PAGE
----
Surprisingly, in its original place of publication, Pam’s House Blend, her piece was promoted to the front page of the blog. However, there it picked up an editorial comment from, well…you can imagine who:
Yes, Laurel “Lurleen ‘Laurel Ramseyer’ Blogovitch” Ramseyer decided to preface Michiko’s piece by making a declaration: “According to the fascinating exchange in the comments, HB 235 does indeed protect the homeless.”
Now, there are a couple of different ways to interpret that statement – but the most obvious is that she is declaring that an exchange has taken place in the comments section which has yielded a definitive result, and t hat result is that HB 235 does indeed protect the homeless.
As of right now – almost two full days after Michiko posted her piece – there are a total of 18 comments to it at PHB. Only three of them support ‘Equality’ Maryland’s position.
Wanna take a wild guess as to who all three of those comments are from?
So this is what the sockpuppet uses to declare that a conclusive case has been made against the claims that HB 235 is even more worthless than we originally thought: three citationless comments, one of which is just a clarification that one section of Maryland statutory law has changed numbers recently.
So, for those who can’t make out her emptiness from the screen snaps, here’s the first one – annotated:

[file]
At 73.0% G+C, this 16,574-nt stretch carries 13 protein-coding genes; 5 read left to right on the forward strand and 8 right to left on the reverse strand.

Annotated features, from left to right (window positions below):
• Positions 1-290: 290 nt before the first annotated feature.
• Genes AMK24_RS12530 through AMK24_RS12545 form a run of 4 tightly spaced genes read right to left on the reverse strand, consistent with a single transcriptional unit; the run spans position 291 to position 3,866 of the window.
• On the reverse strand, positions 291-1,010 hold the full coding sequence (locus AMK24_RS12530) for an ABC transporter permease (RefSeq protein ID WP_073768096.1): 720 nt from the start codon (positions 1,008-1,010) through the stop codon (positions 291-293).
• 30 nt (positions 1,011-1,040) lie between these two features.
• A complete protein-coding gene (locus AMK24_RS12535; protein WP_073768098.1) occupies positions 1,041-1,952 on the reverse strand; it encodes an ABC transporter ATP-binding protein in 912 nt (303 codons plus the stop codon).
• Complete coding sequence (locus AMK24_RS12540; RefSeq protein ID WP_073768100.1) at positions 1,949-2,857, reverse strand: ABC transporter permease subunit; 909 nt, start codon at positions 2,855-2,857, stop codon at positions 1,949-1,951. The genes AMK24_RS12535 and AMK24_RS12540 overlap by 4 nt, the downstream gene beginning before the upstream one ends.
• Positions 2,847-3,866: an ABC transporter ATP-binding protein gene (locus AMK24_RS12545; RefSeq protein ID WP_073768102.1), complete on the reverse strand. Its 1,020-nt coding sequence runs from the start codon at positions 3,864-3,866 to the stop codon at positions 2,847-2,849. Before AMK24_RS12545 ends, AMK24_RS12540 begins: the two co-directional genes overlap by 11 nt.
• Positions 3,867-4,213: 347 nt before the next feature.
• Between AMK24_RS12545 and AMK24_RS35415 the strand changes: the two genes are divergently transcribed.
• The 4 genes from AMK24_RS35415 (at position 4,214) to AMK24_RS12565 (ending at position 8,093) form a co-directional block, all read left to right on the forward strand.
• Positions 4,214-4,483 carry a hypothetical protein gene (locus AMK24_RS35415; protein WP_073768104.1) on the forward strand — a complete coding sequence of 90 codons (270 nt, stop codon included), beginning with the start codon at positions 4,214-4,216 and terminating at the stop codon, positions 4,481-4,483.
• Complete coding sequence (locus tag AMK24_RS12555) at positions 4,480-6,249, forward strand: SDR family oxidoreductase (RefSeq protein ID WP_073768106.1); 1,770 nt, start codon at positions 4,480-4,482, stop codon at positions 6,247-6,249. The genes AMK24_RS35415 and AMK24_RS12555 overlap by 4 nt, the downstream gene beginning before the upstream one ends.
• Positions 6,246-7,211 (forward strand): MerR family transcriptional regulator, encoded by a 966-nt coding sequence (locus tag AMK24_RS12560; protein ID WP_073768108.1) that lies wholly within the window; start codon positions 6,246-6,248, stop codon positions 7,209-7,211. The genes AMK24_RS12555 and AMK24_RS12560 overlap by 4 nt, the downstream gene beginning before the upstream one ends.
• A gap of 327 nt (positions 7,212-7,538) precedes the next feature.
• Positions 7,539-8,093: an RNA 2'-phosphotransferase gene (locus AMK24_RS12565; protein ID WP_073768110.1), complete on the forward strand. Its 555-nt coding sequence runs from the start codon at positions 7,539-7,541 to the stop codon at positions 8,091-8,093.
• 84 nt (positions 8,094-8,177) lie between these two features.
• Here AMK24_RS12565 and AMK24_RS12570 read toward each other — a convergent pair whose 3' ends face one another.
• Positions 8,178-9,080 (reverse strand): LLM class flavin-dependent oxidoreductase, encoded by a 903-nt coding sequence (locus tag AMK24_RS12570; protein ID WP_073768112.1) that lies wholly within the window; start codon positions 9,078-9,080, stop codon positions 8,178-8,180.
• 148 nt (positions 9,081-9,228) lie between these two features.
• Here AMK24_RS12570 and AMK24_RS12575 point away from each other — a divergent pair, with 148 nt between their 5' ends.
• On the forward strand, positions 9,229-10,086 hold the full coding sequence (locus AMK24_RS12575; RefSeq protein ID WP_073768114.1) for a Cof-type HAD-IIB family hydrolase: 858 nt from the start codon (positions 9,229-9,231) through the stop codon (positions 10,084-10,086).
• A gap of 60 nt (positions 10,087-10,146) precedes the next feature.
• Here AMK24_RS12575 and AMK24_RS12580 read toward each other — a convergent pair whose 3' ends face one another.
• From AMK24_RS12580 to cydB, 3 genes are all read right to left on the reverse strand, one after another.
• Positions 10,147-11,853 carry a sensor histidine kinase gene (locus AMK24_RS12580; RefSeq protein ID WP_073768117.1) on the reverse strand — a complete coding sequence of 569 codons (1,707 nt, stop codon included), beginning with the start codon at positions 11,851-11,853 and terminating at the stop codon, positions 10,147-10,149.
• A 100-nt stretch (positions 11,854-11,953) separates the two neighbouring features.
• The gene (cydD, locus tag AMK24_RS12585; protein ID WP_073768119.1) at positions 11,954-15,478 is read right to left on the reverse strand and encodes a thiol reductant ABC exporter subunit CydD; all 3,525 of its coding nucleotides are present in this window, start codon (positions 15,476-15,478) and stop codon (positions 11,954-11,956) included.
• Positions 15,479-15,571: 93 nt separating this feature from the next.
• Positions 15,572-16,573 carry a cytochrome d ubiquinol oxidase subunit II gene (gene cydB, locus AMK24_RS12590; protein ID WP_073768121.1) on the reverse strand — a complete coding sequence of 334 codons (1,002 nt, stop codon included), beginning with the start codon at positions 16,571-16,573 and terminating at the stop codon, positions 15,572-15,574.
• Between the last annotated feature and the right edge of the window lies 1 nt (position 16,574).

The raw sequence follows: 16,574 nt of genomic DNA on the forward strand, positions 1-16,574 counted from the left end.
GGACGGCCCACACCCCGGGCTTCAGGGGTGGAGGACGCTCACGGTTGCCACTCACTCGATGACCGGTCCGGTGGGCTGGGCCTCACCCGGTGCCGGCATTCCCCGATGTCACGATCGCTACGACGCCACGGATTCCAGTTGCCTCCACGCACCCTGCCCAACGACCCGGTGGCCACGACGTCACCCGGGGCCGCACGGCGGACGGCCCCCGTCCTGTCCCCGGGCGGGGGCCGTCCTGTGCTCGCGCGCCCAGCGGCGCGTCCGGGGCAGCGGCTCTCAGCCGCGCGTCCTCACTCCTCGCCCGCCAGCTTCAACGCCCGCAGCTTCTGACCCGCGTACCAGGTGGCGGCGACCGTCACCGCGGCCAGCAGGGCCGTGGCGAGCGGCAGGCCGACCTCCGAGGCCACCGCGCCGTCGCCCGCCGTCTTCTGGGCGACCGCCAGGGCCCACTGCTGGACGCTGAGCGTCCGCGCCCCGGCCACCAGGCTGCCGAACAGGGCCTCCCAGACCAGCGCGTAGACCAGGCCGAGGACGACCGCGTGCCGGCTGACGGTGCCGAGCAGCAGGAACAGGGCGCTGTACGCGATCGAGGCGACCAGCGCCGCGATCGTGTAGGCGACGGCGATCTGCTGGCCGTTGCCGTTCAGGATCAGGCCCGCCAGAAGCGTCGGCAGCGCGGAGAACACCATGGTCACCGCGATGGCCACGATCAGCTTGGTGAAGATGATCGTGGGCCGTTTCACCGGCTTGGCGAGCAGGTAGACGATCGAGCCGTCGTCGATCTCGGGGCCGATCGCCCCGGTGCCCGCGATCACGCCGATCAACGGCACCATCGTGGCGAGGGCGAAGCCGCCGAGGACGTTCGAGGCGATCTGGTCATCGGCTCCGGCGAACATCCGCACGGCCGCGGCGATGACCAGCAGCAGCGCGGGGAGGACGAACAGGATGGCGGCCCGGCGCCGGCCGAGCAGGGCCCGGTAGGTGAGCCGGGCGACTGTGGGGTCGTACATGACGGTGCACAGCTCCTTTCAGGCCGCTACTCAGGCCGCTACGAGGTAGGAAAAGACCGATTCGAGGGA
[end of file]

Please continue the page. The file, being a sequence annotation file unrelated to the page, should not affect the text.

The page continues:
There have been some questions regarding the housing provision in HB 235 and shelters. It is unfortunate that those who had questions did not seek clarification from EQMD as to what our sources were for this opinion prior to writing a blog.
I guess its equally unfortunate that we didn’t kiss your ring. I hate to be the one to break this to you, but you don’t get to control who has access to what actually is Maryland law.
1) The Maryland Human Relations Commission (MHRC) is the agency that monitors and enforces our state’s anti-discrimination laws. Glendora Hughes, the General Counsel for MHRC has stated that the housing provisions cover shelters.
Citation to something other than your claim that she may have said that this is an accurate statement of the law (much less that it may actually be an accurate statement of the law)?
2) The federal Fair Housing Act has also been interpreted to cover sheltes by the courts and Maryland as a state complies with the federal interpretations.
Citation to, well…, anything?
Laws are not simply the statutes themselves, but also the way in which they are interpreted and enforced. We often rely on the counsel of lawyers who practice in these areas (i.e. Ms. Hughes) or we seek out case law to determine precedent for the way in which the laws have been interpreted (i.e. the federal Fair Housing Act).
Did Cathy Brennan write this for you? If so – or even if not – are you aware that even if the Maryland Human Relations Commission has the most trans-friendly attitude imaginable on this issue, courts still have the last word?
We at Equality Maryland have NEVER argued that public accommodations are not important and necessary and have been very vocal about our commitment to keep fighting for these important protections.
Next time, save energy and just type “Incremental progress, yadda yadda yadda….”
The issue at hand seems to be a difference in strategy. One of the elements that in fact persuaded us to consider working with the sponsor on a bill focused on jobs and housing was the fact that shelters would also be included.